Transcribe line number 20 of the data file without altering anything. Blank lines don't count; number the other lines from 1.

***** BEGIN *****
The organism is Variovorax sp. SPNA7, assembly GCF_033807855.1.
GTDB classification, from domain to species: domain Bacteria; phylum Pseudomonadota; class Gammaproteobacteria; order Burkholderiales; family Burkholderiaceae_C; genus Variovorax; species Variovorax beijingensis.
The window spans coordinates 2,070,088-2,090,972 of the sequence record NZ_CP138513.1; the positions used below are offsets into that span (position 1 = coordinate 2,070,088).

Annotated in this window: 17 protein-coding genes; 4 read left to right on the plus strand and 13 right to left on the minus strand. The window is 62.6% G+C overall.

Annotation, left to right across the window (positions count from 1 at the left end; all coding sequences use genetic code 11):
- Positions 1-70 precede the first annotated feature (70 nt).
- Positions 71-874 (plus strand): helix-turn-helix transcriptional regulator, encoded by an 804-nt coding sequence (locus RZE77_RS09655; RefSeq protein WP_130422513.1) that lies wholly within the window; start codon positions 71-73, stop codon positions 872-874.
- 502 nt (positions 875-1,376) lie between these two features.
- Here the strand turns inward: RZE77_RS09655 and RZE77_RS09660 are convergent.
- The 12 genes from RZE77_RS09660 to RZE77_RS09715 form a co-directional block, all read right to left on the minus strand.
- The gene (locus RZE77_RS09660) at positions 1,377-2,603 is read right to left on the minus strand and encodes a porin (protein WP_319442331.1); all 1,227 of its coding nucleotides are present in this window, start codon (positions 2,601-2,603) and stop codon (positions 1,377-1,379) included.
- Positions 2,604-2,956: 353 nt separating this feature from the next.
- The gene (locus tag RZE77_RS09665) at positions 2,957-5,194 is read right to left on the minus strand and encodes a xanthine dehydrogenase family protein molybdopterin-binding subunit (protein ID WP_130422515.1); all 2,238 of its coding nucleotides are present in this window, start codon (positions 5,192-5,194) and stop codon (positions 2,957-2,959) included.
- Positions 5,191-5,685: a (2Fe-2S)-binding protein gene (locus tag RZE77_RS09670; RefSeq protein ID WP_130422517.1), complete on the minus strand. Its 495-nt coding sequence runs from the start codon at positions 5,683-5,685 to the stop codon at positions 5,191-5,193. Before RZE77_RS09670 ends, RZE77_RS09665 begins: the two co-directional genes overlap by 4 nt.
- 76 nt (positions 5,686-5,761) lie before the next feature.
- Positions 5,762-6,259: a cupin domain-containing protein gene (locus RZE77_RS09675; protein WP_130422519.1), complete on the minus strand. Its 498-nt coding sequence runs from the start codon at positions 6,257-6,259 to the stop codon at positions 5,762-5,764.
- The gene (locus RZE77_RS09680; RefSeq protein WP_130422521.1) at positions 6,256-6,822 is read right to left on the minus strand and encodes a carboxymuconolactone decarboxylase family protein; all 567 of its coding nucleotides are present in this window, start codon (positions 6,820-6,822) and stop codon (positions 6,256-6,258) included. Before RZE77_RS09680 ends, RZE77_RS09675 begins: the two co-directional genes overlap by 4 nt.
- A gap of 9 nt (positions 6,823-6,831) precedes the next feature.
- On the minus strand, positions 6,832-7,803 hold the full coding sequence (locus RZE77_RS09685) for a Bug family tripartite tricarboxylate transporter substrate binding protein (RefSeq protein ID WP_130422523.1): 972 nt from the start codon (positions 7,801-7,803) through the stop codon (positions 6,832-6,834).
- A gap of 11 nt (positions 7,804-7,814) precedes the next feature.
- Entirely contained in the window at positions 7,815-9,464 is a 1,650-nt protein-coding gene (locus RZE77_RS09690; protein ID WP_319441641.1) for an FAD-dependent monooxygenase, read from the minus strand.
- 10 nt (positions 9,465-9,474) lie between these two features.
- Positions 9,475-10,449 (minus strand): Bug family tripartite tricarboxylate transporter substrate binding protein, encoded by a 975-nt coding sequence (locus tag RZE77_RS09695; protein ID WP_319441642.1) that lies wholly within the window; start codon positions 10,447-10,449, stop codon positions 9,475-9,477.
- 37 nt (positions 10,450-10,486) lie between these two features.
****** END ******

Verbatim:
- A gap of 11 nt (positions 7,804-7,814) precedes the next feature.